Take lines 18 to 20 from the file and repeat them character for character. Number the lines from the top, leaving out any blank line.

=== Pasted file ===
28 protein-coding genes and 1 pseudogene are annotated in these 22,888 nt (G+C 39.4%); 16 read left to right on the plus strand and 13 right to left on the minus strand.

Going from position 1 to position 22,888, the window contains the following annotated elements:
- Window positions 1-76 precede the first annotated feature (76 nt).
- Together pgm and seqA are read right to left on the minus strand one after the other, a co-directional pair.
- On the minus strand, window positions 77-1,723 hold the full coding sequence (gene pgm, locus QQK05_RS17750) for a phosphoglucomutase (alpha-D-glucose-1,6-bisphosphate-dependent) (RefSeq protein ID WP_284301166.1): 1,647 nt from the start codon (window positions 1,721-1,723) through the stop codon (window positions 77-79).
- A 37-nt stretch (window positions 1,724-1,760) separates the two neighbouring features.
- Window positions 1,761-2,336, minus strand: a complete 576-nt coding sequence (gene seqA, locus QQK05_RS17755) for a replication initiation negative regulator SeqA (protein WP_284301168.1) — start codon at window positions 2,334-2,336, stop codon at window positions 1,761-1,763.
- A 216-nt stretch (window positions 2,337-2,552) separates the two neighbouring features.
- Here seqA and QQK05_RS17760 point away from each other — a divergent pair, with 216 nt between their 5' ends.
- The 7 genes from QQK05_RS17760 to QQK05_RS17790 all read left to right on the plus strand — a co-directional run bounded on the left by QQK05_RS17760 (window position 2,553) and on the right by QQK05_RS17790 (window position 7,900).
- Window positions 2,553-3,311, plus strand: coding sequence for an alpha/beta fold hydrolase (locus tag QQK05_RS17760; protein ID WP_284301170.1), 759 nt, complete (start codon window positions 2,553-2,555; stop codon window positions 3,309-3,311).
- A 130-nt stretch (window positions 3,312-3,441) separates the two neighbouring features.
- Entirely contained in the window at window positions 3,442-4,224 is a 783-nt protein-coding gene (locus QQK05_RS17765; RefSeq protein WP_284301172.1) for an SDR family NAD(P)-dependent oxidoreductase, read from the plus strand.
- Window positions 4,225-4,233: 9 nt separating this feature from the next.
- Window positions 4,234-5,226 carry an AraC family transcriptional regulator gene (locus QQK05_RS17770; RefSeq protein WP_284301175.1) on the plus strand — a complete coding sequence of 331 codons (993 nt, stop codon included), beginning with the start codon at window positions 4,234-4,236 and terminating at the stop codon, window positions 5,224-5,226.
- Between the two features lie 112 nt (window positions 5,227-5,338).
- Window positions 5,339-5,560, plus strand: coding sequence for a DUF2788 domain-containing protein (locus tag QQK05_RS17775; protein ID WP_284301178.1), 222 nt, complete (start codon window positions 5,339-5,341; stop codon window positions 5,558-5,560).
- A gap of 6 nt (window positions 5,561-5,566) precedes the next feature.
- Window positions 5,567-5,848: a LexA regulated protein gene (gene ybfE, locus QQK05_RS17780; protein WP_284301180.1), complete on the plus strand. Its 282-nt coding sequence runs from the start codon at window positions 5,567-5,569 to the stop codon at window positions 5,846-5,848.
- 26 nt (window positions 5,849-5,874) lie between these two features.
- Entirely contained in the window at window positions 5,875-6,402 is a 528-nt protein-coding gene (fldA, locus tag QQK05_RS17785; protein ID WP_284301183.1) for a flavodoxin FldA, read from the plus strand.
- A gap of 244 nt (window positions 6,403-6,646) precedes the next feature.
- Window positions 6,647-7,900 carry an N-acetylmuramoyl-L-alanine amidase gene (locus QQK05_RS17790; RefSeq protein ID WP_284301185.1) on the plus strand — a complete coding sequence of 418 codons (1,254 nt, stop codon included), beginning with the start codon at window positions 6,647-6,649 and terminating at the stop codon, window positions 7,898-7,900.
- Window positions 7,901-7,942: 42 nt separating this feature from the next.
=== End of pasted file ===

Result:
- A gap of 6 nt (window positions 5,561-5,566) precedes the next feature.
- Window positions 5,567-5,848: a LexA regulated protein gene (gene ybfE, locus QQK05_RS17780; protein WP_284301180.1), complete on the plus strand. Its 282-nt coding sequence runs from the start codon at window positions 5,567-5,569 to the stop codon at window positions 5,846-5,848.
- 26 nt (window positions 5,849-5,874) lie between these two features.